Joc Pederson is surely surpassing all expectations even the most homerific Dodgers fans had for him coming into the season. The freshly turned 23-year-old leads all rookies in Wins Above Replacement as of May 8. He also leads in home runs, runs and walk rate. Pederson’s performance to date is mostly unexpected, but it’s not too far off his minor league numbers.

Pederson improved his home run and isolated power totals each year from 2012 to 2014 in the minors. He hit 18 homers in ’12, followed by 22 and 33, respectively, the next two years. His ISO mark went from .203 in ’12 to .219 and .279, respectively, in ’13 and ’14. Pederson’s .368 2015 ISO is surely unsustainable, but even if it stabilizes around his career minor league mark of .223 that’s still a great number especially for a player in a great offense. One might also look at Pederson’s BABIP and see it sitting at .341 and expect regression. But thanks to Pederson’s plate discipline – he leads the majors in walk rate – and his penchant for hitting the ball extremely hard – he ranks tied for 16th among hitters in batted balls hit over 100 mph – he’s very capable of keeping a high BABIP. His minor-league BABIP was .356.

Pederson recently moved up to the leadoff spot in the Los Angeles lineup April 29, and even though he’s only batting .212 in those nine games, he has a .366 OBP and six homers. That’ll do. He’s not going to keep hitting home runs at this pace, but his plate discipline, batted ball velocity and lineup spot make him a fixture for now and the future.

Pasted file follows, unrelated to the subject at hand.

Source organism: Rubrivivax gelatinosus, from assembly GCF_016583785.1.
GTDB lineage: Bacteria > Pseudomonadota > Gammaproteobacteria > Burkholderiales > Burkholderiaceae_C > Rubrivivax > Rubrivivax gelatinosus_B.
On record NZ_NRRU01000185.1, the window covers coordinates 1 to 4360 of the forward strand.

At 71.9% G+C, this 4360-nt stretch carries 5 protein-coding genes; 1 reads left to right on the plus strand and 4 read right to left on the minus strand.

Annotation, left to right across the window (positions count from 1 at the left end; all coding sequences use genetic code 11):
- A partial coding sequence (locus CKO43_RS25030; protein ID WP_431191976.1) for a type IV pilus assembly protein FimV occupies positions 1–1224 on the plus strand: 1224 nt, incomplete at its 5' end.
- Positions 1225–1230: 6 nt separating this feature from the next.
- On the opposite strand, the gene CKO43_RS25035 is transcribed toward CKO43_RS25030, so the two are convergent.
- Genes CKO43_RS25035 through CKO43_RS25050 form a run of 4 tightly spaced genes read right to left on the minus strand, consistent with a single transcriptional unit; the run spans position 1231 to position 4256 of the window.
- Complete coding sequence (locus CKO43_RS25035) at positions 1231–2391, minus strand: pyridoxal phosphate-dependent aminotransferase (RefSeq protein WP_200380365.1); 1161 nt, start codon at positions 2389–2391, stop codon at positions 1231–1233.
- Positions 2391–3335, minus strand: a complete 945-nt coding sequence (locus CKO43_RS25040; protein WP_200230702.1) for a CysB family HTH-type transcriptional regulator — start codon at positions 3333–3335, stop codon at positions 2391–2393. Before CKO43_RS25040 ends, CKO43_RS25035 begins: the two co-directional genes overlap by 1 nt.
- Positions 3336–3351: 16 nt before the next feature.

Pederson’s teammate Carlos Frias has started twice in the past eight days, and he’s scheduled to start twice this week. With the loss of Brandon McCarthy and Hyun-jin Ryu still out, the Dodgers desperately need someone to step up and help out their rotation. Enter Frias. The 25-year-old has a 3.15 FIP and 3.00 xFIP this season in 12.2 innings. Despite not making it out of the sixth inning in either start, he has a 9:2 strikeout to walk rate in his two starts.

Frias has the chance to be a deep-league asset this week against Miami and Colorado, both of whom he gets at home. Both teams are about average against right-handers, and Frias has arguably the most upside of anyone that would be available in almost any league for an upcoming two-start week. Among pitchers with at least 100 pitches thrown this season, he has the highest average velocity on all his pitches by well over a mile per hour, according to Baseball Prospectus. His out-pitch is his cutter, and he has recorded 10 strikeouts in 16 at-bats this season ending in a cutter. It gets a lot of swings and misses; in fact Frias ranks third in whiffs per swing with a cutter this season, according to BP.

Frias started his 2015 tenure in LA in the bullpen, and he might return there. But for now he’s shown some signs of being able to be a successful starter.

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